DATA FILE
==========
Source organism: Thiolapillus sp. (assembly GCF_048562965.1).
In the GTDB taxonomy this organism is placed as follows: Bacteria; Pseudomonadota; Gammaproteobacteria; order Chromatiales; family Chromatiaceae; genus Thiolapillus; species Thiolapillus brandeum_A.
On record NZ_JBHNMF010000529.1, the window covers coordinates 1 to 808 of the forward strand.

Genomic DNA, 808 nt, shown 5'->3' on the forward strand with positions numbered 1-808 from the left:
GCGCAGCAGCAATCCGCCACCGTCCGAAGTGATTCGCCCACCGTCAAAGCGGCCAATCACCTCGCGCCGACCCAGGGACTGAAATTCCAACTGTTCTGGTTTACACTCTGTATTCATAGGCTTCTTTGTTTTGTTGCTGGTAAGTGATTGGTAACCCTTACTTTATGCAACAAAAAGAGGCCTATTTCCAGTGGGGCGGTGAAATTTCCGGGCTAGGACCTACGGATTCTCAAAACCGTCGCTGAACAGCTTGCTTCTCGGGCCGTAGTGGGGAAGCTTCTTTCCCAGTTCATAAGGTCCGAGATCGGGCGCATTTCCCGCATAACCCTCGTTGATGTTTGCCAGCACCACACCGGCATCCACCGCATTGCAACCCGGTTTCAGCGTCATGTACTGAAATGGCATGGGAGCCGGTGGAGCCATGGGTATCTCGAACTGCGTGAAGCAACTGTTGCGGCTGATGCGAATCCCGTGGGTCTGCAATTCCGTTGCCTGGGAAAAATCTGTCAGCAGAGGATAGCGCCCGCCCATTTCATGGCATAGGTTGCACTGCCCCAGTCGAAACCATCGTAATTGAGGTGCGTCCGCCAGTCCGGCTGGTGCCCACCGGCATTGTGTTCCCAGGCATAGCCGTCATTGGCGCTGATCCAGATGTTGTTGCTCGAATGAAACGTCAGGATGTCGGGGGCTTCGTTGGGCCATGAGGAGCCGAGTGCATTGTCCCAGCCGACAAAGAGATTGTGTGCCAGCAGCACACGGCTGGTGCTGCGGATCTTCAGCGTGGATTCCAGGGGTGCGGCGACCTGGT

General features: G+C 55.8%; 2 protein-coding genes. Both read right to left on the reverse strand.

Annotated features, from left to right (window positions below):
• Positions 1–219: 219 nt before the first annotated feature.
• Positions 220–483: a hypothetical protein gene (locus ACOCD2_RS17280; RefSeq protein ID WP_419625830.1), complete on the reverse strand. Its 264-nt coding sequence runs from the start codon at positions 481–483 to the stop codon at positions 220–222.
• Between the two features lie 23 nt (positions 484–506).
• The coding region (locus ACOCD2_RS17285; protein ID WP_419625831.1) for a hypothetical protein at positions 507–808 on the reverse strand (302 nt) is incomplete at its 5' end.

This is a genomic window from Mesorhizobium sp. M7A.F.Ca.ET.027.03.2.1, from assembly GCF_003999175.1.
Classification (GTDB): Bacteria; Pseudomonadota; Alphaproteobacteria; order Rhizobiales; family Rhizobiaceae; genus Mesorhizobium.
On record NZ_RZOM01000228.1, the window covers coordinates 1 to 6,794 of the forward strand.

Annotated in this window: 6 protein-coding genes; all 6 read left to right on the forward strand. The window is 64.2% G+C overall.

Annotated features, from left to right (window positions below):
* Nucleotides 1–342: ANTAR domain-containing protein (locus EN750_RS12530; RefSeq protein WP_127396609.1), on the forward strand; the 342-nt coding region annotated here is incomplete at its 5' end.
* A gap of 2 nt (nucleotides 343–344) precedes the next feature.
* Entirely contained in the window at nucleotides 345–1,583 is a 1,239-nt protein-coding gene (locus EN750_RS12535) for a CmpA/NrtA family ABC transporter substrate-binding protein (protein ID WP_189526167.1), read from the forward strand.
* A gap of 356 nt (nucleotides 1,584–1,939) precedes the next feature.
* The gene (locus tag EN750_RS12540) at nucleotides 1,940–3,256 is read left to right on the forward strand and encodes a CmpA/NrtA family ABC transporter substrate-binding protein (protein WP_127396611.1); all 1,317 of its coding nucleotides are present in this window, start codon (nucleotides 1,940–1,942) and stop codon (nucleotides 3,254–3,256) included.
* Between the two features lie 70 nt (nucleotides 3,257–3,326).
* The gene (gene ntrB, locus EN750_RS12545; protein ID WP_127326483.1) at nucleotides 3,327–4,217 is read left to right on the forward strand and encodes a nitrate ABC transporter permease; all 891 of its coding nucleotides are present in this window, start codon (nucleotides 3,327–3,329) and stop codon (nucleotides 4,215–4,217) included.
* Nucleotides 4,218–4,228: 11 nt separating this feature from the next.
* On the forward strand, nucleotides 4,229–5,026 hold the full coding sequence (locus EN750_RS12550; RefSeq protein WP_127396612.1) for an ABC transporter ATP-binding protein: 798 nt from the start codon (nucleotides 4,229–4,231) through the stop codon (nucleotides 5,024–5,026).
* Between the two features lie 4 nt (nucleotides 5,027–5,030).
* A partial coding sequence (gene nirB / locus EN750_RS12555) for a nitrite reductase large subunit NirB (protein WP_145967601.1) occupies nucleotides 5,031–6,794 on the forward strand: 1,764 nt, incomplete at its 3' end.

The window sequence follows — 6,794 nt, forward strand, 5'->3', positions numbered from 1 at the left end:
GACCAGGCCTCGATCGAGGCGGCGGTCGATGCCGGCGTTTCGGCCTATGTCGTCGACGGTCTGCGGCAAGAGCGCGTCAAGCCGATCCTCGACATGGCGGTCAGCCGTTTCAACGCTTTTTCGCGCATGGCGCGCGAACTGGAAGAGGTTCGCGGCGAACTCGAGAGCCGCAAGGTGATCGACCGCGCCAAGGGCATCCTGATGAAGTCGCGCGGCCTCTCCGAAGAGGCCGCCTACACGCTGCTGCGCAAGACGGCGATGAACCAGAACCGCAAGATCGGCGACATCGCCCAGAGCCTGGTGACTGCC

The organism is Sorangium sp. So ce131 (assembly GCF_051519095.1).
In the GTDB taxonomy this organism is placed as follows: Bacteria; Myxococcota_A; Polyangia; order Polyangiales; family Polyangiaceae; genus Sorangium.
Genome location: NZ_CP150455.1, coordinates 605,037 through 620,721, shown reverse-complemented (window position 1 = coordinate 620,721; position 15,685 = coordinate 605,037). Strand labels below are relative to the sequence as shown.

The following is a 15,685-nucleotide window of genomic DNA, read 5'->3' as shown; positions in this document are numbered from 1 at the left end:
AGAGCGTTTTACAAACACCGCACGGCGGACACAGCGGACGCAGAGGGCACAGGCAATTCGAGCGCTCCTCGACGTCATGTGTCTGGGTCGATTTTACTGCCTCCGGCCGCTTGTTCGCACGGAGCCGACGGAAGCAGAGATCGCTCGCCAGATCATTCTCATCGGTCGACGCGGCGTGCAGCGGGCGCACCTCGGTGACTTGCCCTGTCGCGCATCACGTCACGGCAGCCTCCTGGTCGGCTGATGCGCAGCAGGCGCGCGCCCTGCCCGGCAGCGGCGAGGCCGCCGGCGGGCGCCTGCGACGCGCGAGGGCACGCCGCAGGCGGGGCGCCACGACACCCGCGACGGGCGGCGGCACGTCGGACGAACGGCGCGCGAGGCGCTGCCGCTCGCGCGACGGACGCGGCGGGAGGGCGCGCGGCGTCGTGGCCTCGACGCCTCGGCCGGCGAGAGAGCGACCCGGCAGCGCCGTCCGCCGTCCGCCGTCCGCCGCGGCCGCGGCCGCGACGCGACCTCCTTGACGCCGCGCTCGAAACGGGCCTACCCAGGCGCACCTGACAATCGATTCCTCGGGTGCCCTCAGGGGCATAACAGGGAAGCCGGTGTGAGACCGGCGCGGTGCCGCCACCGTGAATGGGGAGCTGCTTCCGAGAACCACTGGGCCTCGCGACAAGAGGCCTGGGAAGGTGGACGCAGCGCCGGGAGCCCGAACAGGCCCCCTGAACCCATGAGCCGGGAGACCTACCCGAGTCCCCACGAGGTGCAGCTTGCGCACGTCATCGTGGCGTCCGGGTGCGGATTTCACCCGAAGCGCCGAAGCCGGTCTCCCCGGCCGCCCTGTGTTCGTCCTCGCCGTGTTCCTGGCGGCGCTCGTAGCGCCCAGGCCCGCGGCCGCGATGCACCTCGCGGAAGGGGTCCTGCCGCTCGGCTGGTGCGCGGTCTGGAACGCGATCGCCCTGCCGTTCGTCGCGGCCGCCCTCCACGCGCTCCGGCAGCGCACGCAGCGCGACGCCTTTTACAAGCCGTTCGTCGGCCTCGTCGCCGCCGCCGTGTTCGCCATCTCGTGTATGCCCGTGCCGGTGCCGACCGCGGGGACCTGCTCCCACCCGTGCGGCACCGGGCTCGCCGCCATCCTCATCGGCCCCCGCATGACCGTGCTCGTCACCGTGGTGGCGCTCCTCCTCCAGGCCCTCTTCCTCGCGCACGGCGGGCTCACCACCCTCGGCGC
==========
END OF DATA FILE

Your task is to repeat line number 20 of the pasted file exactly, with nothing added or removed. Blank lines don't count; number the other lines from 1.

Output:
* A gap of 356 nt (nucleotides 1,584–1,939) precedes the next feature.